“Food rations have been cut as United Nations appeals for donations passed unheard in Washington and Tokyo. Government officials say schoolchildren now get just 300 grams of food a day, down from 500 grams. The situation is not yet as bad as the famine of the late 90s, but world food program stocks are due to run out within weeks.”

After a visit to North Korea late last month, Canadian diplomat Maurice Strong, who serves as a special envoy to UN Secretary General Kofi Annan, warned that the country was desperately in need of food and medicine. He said that the world food program needed 97,000 tonnes of food just for the first quarter of the year and some $US250 million in aid for the remainder. Strong said that there had been “a very meagre response of some $US10 million from the European Community.”

Washington, however, is pressing Beijing in particular to tighten the noose around North Korea. China is the country’s main trading partner, accounting for about 70 percent of North Korea’s oil as well as grain, vegetables and other supplies. In recent days, a number of comments have appeared in the US press noting the “reluctance” of China to use its influence with Pyongyang. The implication is obvious: China should assist the US in bringing North Korea to its knees economically.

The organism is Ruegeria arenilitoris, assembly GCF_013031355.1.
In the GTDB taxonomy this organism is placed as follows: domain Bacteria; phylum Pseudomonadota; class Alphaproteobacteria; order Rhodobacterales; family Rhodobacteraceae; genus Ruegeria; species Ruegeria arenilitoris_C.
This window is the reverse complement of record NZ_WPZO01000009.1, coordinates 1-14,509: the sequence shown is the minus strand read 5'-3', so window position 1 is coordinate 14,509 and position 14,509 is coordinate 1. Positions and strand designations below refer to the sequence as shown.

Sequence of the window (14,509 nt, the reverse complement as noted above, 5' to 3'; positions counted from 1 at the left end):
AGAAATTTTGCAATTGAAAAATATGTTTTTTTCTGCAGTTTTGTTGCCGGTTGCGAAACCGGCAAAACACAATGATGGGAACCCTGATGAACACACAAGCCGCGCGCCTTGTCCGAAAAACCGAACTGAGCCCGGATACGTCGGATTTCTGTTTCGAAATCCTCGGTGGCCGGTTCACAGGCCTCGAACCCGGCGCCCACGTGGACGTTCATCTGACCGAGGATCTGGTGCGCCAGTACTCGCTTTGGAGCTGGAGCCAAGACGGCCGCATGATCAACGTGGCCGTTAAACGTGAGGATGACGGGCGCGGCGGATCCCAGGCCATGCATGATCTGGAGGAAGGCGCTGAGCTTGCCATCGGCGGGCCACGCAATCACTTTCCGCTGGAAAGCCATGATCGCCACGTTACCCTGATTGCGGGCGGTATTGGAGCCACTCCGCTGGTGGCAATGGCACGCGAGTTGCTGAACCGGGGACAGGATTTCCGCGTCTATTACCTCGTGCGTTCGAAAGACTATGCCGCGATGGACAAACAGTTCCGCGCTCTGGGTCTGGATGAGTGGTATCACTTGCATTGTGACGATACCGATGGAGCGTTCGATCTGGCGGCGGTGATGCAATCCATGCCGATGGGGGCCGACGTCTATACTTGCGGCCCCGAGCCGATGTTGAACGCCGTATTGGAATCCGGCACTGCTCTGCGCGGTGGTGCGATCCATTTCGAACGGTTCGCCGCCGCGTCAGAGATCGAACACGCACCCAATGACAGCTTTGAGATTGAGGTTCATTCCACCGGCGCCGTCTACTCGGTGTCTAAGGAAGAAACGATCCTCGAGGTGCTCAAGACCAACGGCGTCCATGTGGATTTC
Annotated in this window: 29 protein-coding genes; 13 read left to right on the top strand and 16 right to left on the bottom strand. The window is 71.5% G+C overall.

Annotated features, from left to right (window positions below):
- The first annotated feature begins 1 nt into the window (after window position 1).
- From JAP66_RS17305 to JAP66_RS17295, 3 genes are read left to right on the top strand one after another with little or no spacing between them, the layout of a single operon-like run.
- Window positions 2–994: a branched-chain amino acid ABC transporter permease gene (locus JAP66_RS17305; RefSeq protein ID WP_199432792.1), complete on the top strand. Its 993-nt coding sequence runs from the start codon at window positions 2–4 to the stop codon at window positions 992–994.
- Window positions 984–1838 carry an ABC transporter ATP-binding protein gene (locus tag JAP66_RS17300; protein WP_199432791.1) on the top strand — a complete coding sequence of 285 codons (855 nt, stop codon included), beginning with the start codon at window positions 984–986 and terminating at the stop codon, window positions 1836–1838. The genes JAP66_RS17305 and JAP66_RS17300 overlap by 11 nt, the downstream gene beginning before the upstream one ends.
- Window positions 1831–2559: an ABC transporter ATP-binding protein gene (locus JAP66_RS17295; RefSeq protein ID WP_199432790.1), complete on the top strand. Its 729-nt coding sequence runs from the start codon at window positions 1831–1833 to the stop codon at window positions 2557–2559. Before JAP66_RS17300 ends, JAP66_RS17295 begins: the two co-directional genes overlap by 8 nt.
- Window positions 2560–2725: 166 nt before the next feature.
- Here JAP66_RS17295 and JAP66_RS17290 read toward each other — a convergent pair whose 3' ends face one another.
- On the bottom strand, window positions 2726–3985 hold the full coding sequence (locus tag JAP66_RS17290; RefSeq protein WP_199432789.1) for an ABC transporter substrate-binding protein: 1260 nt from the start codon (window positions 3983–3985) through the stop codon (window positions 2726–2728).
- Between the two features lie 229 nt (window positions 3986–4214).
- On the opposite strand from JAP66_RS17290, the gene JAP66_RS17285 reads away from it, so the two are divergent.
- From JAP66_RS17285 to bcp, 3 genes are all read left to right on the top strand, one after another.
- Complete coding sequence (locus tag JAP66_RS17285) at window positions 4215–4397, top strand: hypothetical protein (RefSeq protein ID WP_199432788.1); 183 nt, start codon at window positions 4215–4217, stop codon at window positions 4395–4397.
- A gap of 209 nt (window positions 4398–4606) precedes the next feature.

In his comments yesterday, Bush noted he had just rung Chinese President Jiang Zemin and “reminded him that we have a joint responsibility to uphold the goal... of a nuclear weapons-free peninsula.” The pointed references to China are not accidental. After all, Washington’s objectives in the region go well beyond North Korea. By maintaining a constant state of tension on the Korean peninsula, the US is able to use its overwhelming military superiority to dictate terms in North East Asia, especially to China, which Bush has branded “a strategic competitor”.

The US administration’s actions are having a profoundly destabilising impact on the region. As it prepares for an imminent invasion of Iraq, Washington is downplaying the Korean crisis. But the events it has set in motion have a remorseless logic of their own. They threaten to plunge the Korean peninsula into a war that has the potential to set off a far broader conflict.